The testimony of two producers from the Cesena area. Loris Benvenuti: “Lycia, a strawberry suitable for the North, but resembling those cultivated in the South!” Antonio Benzi: “Sibilla is conquering also Northern European Markets.”
Although the South of Italy is home to the largest and most important areas (Caserta and Policorese) for the strawberry cultivation in the country (Southern Italy now represents 62% of the total strawberry areas of the country), Romagna, which is the historical cradle of Italian strawberry cultivation, remains essential for the cultivation of high-chill June bearer varieties.
The CIV — Consorzio Italiano Vivaisti — which has always been a leader in the development of varieties in this category, met two producers from Cesena, direct witnesses of the Lycia® CIVNB557* and Sibilla*.
Loris Benvenuti, who has been growing CIV varieties for a long time and has closely followed the Lycia® CIVNB557* variety since the early stages of development, reports his extremely positive experience of the current harvest.
“In general, as far as the characteristics of the plant are concerned, Lycia® CIVNB557* differs from the traditional June bearer varieties for northern Italy due to its compact habitus. In fact, the plant has a semi-erect habit that facilitates production both in open field and tunnels. Moreover, like many varieties of CIV, it is characterized by an excellent rusticity of the plant and tolerance to powdery mildew and fungal diseases, which allow its cultivation even in tired soils, like mine, where strawberry monoculture has been repeated for over twenty years.”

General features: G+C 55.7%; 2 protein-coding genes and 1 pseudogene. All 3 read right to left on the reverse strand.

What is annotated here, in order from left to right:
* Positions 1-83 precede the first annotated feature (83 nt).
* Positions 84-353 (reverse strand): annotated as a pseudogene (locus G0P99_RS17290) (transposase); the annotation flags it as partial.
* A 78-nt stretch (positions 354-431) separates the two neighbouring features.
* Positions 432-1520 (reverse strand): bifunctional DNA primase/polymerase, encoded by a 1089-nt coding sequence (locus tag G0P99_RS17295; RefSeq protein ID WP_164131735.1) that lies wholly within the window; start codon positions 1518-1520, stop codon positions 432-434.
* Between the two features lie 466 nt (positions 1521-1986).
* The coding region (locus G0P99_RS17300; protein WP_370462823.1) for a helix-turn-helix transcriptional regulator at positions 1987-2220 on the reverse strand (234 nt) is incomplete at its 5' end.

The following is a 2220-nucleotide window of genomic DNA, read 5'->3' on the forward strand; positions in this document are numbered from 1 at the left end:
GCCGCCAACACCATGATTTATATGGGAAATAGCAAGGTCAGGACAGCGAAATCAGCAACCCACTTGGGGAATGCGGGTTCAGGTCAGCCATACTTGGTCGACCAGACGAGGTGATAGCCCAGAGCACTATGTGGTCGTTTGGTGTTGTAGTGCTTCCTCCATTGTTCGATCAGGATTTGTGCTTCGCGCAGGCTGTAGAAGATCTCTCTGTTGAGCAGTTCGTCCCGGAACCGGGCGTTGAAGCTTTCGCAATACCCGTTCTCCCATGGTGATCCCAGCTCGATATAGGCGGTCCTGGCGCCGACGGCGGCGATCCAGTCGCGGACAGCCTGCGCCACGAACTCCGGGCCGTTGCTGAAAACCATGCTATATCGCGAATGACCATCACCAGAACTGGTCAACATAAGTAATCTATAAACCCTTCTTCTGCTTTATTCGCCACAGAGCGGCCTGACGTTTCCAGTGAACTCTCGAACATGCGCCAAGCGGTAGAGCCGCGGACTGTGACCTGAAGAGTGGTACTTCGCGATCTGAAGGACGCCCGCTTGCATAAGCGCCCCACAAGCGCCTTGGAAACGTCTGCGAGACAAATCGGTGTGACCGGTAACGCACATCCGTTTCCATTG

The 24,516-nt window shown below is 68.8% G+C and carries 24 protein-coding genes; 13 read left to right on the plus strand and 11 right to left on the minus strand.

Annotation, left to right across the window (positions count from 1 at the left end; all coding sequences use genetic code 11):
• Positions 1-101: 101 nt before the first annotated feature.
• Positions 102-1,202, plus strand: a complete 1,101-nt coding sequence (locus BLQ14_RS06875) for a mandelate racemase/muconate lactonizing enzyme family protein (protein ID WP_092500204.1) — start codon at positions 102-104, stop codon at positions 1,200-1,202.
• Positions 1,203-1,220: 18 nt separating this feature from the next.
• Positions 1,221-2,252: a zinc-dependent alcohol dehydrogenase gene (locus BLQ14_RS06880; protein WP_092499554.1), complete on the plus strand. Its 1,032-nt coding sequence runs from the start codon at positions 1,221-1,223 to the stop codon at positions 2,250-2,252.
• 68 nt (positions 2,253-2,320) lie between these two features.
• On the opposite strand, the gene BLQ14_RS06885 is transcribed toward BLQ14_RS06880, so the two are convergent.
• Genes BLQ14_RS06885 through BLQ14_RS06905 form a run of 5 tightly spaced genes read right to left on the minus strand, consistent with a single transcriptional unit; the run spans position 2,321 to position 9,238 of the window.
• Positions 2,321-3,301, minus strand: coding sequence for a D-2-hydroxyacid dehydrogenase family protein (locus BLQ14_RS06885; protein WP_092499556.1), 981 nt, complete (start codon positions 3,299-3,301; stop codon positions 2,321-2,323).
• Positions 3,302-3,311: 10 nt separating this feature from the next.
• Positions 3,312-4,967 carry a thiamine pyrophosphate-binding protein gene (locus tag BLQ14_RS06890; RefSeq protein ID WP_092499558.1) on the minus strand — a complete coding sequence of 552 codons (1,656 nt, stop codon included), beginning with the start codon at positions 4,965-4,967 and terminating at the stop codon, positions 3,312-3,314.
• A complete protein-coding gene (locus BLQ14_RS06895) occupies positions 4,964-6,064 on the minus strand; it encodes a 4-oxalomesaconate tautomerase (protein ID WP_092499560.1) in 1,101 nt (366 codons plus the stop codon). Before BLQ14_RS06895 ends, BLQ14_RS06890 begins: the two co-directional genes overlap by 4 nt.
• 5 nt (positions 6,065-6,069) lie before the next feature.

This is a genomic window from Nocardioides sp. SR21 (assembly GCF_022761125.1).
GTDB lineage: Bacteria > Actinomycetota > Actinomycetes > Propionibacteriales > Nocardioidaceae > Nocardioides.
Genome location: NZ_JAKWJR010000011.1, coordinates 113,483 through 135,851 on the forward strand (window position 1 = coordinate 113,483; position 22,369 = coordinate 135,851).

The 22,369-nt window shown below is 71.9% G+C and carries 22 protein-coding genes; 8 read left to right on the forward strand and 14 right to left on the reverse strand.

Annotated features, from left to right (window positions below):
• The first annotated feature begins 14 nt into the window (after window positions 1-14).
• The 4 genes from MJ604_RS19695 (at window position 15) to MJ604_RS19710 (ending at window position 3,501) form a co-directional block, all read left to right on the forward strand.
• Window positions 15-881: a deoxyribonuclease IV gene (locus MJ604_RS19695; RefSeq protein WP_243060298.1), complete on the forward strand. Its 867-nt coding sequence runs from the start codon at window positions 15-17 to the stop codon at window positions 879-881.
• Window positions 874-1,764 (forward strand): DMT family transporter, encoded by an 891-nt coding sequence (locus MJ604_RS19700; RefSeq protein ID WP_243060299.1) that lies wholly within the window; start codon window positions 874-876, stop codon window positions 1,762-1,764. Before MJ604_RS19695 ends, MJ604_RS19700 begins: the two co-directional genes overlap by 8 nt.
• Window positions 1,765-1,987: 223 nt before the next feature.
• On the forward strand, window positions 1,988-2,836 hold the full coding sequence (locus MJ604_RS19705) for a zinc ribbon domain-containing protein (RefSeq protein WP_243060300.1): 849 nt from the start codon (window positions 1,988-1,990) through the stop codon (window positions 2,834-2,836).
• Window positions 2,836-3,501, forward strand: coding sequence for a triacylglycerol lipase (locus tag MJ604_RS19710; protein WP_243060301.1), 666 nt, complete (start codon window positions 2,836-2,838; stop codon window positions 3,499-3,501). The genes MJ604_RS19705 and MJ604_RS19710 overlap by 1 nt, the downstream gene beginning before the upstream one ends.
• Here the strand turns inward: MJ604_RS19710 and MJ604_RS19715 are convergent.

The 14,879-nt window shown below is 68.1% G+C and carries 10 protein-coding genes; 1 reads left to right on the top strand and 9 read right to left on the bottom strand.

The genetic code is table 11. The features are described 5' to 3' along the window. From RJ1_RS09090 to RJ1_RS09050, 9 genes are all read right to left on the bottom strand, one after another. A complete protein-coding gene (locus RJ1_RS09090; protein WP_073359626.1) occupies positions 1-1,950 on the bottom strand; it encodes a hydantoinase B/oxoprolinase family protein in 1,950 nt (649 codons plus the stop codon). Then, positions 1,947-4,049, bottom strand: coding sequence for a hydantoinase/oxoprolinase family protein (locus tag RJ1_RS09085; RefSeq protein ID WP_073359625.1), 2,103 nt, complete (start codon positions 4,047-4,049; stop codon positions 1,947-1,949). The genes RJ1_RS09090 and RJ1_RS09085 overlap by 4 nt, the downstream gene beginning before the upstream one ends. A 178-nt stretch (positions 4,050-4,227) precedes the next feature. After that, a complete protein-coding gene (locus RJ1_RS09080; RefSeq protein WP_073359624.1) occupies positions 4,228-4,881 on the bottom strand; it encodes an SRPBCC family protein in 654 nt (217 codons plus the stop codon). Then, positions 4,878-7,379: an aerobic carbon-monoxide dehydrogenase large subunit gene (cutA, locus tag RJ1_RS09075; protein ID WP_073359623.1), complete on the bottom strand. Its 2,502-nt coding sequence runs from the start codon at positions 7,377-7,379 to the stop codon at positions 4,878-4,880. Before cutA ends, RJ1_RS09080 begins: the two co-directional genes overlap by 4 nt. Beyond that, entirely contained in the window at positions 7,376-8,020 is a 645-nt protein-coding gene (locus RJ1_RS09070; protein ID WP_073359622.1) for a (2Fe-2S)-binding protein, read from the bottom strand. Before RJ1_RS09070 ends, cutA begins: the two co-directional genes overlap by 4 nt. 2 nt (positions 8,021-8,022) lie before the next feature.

As for ripening “in terms of precocity, the harvest begins eight to ten days after Clery* (start of harvest: 5-6 April). One of the great advantages of Lycia® CIVNB557* is undoubtedly the wide harvesting window, i.e. a long on-plant ripe life of the fruit, which does not deteriorate quickly if not harvested promptly. In addition, the wide harvesting window and the short fruit stem make harvesting easier, less expensive and more manageable, allowing the plant to accumulate more sugar in the fruit, which becomes sweeter and remains crunchy. To give a practical indication, in my company we harvest every 3-4 days on average. Lycia® CIVNB557 can be harvested without problems even on the fifth or even sixth day since the previous harvest.”
Benvenuti then focuses on the characteristics of the fruit: “The sweetness and taste are good even when the variety is harvested for business needs not fully ripe. Instead, when harvested at the physiologically correct time, Lycia® CIVNB557* develops an excellent taste with a sugar degree that on average is between 8 and 9 degrees Brix. Both the elongated shape and the high flesh firmness remind some traits of strawberries cultivated in Southern Italy. Finally, the high flesh firmness allows the fruit to be marketed without it being easily damaged. The color of the fruit is bright red and never reaches, even in late harvests, dark colors.
Loris concludes by describing some aspects of commercial relevance: “The variety is suitable for both cultivation in tunnels and open field. In terms of production, to date, May 12th, production is around 800 g per plant in a tunnel and I am confident that the kg/plant ratio can be exceeded. The shape and flesh firmness, recalling the typical characteristics of low-chill varieties (cultivated in southern Europe) that have captivated Italian consumers for years, and the high organoleptic properties of the fruit will allow Lycia® CIVNB557* to enter a premium segment in the variety scene of northern Italy.”
The second testimony is that of the producer Antonio Benzi, who has been growing the Sibilla variety for several seasons now. “The increasingly unpredictable and highly variable climate this year has fortunately not caused any problems. Many producers are looking for precocity, but for me the strawberry comes in May. Sibilla, which is certainly not among the earliest varieties, in my area has an open-field flowering time that starts in mid-April, when the risk of late heavy frosts is relatively low. In fact, this year the late frost events that we had in spring did not cause problems for Sibilla, which still had close swollen flower buds just before the opening phase.”